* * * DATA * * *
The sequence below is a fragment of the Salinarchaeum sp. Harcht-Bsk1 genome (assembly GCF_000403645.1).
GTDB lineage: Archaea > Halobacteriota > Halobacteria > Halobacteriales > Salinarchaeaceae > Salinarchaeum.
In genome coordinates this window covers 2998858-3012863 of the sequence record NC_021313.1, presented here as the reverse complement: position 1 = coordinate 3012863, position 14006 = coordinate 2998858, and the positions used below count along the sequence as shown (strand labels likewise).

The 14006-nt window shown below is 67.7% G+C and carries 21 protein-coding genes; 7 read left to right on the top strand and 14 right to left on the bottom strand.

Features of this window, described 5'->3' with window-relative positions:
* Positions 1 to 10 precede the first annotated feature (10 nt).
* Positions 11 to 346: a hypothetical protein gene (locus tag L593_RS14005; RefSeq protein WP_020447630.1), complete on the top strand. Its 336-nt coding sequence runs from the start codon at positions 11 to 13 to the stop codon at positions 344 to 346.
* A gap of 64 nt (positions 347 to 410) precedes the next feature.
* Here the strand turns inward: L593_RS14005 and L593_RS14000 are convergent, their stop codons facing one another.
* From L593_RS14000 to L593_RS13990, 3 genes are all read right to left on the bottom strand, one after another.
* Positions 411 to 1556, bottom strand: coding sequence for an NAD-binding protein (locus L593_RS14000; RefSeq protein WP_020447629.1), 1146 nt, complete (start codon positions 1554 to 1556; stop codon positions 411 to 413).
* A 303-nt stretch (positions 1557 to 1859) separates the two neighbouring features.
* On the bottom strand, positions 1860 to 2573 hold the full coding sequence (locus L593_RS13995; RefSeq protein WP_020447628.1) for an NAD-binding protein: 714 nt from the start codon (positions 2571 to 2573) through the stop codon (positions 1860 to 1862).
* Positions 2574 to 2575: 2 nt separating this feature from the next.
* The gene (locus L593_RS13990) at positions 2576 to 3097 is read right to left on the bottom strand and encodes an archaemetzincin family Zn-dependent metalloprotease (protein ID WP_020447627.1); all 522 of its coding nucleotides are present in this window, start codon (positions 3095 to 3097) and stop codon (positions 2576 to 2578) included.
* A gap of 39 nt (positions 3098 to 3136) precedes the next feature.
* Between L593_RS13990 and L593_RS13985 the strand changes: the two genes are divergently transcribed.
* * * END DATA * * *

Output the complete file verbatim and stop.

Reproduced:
The sequence below is a fragment of the Salinarchaeum sp. Harcht-Bsk1 genome (assembly GCF_000403645.1).
GTDB lineage: Archaea > Halobacteriota > Halobacteria > Halobacteriales > Salinarchaeaceae > Salinarchaeum.
In genome coordinates this window covers 2998858-3012863 of the sequence record NC_021313.1, presented here as the reverse complement: position 1 = coordinate 3012863, position 14006 = coordinate 2998858, and the positions used below count along the sequence as shown (strand labels likewise).

The 14006-nt window shown below is 67.7% G+C and carries 21 protein-coding genes; 7 read left to right on the top strand and 14 right to left on the bottom strand.

Features of this window, described 5'->3' with window-relative positions:
* Positions 1 to 10 precede the first annotated feature (10 nt).
* Positions 11 to 346: a hypothetical protein gene (locus tag L593_RS14005; RefSeq protein WP_020447630.1), complete on the top strand. Its 336-nt coding sequence runs from the start codon at positions 11 to 13 to the stop codon at positions 344 to 346.
* A gap of 64 nt (positions 347 to 410) precedes the next feature.
* Here the strand turns inward: L593_RS14005 and L593_RS14000 are convergent, their stop codons facing one another.
* From L593_RS14000 to L593_RS13990, 3 genes are all read right to left on the bottom strand, one after another.
* Positions 411 to 1556, bottom strand: coding sequence for an NAD-binding protein (locus L593_RS14000; RefSeq protein WP_020447629.1), 1146 nt, complete (start codon positions 1554 to 1556; stop codon positions 411 to 413).
* A 303-nt stretch (positions 1557 to 1859) separates the two neighbouring features.
* On the bottom strand, positions 1860 to 2573 hold the full coding sequence (locus L593_RS13995; RefSeq protein WP_020447628.1) for an NAD-binding protein: 714 nt from the start codon (positions 2571 to 2573) through the stop codon (positions 1860 to 1862).
* Positions 2574 to 2575: 2 nt separating this feature from the next.
* The gene (locus L593_RS13990) at positions 2576 to 3097 is read right to left on the bottom strand and encodes an archaemetzincin family Zn-dependent metalloprotease (protein ID WP_020447627.1); all 522 of its coding nucleotides are present in this window, start codon (positions 3095 to 3097) and stop codon (positions 2576 to 2578) included.
* A gap of 39 nt (positions 3098 to 3136) precedes the next feature.
* Between L593_RS13990 and L593_RS13985 the strand changes: the two genes are divergently transcribed.